A state-wide survey of madrasas or schools that teach Islamic religious education was ordered by the state government in September. According to a survey report that District Magistrates provided to the state government, throughout the state, around 8,441 privately run, unrecognized, and unregistered madrasas have been found. It is not a final list of ‘unrecognized’ madrasas which will be released only after all the district magistrates submit their reports. The survey based on a 12-point questionnaire was started on September 10 in 75 districts of the state.
A government spokesman claims that Gorakhpur has 150 unofficial madrasas; Lucknow, Azamgarh, Varanasi, and Mau each have 100, while Aligarh has 90, Kanpur has 85, Prayagraj has 70, and Agra has 35. The highest number of ‘unrecognized’ madrasas was found in the Moradabad district.
The survey is being done to provide recognition to ‘unrecognized’ madrasas once they meet the government-mandated requirements.
Dharampal Singh, the state’s minister for minority welfare, Muslim Waqf, and Haj, claimed to have ordered department staff to post a list of all madrasas that are not officially recognized on the department portal and the MELA app so that parents can get accurate information about any given madrasa and avoid sending their kids to misleading institutions by sending them to the wrong schools.
The ministry reported that 8,441 ‘unrecognized’ madrasas with roughly 7, 64,164 pupils enrolled, including both boys and girls, were found during the survey.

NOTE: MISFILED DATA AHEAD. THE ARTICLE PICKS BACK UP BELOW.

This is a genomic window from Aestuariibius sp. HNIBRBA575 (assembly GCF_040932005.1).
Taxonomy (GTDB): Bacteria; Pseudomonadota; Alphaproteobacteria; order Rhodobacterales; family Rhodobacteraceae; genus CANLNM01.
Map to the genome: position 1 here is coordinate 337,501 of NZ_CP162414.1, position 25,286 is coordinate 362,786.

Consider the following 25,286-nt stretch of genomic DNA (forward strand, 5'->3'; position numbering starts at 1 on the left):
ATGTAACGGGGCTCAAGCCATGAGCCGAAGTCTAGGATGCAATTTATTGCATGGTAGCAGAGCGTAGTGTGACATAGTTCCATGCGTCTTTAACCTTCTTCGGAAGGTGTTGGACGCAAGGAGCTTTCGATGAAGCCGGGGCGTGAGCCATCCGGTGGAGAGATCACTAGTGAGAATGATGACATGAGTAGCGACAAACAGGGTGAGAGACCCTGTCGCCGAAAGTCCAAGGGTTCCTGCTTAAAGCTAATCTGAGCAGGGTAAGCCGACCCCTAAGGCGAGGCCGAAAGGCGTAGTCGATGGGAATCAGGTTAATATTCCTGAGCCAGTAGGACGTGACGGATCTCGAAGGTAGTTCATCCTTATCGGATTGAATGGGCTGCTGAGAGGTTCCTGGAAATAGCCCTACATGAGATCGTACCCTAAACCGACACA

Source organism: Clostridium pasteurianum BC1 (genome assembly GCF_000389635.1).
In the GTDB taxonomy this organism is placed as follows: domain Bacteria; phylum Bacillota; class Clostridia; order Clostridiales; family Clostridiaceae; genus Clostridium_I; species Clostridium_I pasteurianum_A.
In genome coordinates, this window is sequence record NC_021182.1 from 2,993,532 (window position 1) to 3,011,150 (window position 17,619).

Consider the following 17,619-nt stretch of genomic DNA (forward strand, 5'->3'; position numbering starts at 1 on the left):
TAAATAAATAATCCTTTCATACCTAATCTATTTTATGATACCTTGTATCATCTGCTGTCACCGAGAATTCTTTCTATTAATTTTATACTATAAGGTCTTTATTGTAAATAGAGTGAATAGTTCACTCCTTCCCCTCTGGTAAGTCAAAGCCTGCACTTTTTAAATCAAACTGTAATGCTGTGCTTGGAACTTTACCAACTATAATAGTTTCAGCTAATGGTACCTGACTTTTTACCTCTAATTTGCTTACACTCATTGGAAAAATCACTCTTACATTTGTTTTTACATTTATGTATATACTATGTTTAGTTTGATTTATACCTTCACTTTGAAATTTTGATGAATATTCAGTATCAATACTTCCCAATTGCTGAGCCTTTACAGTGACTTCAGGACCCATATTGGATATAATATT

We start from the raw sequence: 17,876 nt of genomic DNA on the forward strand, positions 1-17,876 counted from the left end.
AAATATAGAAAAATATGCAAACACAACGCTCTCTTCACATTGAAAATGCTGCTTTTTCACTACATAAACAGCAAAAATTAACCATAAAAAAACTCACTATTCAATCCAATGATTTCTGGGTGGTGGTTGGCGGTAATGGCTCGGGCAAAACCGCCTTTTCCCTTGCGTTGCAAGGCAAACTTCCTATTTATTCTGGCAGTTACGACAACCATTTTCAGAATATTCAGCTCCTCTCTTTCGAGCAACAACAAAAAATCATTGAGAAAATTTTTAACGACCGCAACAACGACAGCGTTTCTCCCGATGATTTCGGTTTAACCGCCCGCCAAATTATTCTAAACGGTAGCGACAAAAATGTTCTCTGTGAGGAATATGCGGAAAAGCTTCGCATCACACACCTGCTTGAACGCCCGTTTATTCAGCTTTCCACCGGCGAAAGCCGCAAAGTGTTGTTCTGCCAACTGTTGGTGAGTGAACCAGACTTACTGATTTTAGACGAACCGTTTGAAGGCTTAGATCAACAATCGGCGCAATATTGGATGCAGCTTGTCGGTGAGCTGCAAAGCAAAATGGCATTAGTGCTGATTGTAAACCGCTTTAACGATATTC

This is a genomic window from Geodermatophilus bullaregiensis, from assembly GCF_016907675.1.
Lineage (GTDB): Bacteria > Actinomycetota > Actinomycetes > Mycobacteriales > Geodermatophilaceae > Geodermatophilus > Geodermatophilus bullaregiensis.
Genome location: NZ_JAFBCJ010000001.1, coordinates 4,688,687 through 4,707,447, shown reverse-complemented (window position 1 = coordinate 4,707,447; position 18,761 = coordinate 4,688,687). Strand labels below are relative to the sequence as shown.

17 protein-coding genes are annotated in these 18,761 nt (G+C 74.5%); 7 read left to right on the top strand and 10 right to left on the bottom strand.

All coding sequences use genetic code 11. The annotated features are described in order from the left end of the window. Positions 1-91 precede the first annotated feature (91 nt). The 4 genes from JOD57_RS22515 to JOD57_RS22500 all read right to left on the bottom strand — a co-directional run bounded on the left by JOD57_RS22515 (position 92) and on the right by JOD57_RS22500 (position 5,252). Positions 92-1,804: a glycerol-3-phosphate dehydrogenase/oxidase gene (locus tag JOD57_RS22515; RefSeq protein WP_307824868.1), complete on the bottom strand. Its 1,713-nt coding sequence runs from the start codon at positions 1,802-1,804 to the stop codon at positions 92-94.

“These children are the future of our nation, and it is essential that they have access to modern education to guarantee that they are linked with mainstream society,” he said, adding that the department had also been able to determine the ways of funding for the unrecognized madrasas, and in the majority of cases, contributions and zakat were the main sources of support.
Singh instructed officials to act so that minority community children might receive an education by the new education rules.
The Minister also warned that ‘unrecognized’ madrasas should be subject to legal action, and a presentation outlining every unrecognized madrasa that has so far been detected must be made.
The survey report would be presented before Chief Minister Yogi Adityanath in the coming days.
Iftikhar Ahmed Javed, Chairman of, the Board of Madrasa Education, stated that teams in 75 districts had assessed 7,500 such madrasas by October 20. However, it may take some time to determine the precise figures.
“In Uttar Pradesh, there are 16,513 recognized madrassas, out of which 560 are given government grants (salary to employees, including teaching and non-teaching ones). There are 350 madrassas with less than 15 students. The teaching staff of 560 madrassas have pay scales similar to those in central government-run secondary schools…,” he said.
It is being said that once the unrecognized madrasas fulfill the government’s stipulated conditions, such as having a classroom, table, bench, chairs for pupils, sufficient lighting, fans, restrooms, and other essentials, they will be recognized by the Board of Madrasa Education.
Additionally, they will be eligible to apply for both teaching and non-teaching employee salaries.
As part of the madrasa modernization program of the Union Education Ministry, 744 madrassas in the state are awarded funding for Shiksha Mitra. However, the ministry does not pay the salary of the Shiksha Mitra or assistant teachers in time which lingers for months. For pay, these teachers have repeatedly knocked on the ministry’s door in Delhi.
There are several factors behind the mushrooming of madrasas in the state including economic dynamics and the denial of primary and secondary education to Muslim children in their mother tongue Urdu. Instruction in Urdu medium was banned in UP soon after the Independence in order to promote Hindi.
However, Maulana Farooqi admitted that there are many shortcomings in the madrasa education system.
We are working to address these issues and provide our kids with a modern education so they may confidently transition into the next life, he added.